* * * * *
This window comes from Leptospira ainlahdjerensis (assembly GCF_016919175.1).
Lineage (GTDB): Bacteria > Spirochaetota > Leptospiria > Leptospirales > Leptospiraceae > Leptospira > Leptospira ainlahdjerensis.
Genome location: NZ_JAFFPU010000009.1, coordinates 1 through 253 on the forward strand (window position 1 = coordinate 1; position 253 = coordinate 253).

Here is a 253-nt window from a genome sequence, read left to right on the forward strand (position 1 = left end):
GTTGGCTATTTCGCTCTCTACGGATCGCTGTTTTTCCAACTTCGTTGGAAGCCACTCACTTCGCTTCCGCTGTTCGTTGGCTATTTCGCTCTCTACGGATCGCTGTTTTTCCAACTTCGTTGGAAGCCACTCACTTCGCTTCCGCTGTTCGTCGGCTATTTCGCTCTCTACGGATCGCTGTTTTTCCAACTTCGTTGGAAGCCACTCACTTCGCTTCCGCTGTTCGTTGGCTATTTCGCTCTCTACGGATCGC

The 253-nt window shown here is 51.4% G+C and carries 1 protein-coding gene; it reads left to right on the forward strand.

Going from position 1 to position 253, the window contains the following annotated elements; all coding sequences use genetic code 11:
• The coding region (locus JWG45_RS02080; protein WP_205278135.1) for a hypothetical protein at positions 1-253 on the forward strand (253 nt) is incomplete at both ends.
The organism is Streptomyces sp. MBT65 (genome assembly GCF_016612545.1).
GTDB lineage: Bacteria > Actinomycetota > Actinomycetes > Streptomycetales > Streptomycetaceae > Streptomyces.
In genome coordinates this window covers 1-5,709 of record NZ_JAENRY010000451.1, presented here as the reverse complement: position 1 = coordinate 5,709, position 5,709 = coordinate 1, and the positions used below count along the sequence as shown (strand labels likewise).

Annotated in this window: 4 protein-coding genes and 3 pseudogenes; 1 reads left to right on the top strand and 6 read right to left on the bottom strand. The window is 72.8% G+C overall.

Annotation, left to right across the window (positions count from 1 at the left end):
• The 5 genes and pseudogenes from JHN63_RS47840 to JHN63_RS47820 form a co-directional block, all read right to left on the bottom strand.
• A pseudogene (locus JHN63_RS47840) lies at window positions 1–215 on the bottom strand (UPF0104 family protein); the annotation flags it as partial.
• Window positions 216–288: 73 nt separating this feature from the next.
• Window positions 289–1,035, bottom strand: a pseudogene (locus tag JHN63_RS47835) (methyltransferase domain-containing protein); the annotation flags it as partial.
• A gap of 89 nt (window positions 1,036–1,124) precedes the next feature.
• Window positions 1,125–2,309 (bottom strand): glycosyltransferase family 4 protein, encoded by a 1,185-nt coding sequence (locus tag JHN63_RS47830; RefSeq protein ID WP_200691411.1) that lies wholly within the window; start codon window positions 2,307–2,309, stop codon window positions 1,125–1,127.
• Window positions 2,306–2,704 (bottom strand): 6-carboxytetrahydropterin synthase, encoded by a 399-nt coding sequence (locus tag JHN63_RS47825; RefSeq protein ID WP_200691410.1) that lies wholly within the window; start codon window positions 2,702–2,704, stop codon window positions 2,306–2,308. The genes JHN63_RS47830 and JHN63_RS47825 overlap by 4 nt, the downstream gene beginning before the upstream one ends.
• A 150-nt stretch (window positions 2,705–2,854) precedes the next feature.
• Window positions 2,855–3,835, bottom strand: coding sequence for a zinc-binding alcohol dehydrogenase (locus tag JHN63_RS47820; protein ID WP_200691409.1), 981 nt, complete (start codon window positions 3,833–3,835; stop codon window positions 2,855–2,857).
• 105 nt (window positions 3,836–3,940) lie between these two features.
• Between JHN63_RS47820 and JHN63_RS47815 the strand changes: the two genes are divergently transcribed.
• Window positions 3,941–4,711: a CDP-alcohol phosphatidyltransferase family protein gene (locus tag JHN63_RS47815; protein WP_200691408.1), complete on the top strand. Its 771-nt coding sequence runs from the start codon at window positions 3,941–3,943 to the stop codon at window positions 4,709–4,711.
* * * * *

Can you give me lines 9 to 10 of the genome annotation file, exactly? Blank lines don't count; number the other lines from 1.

The organism is Streptomyces sp. MBT65 (genome assembly GCF_016612545.1).
GTDB lineage: Bacteria > Actinomycetota > Actinomycetes > Streptomycetales > Streptomycetaceae > Streptomyces.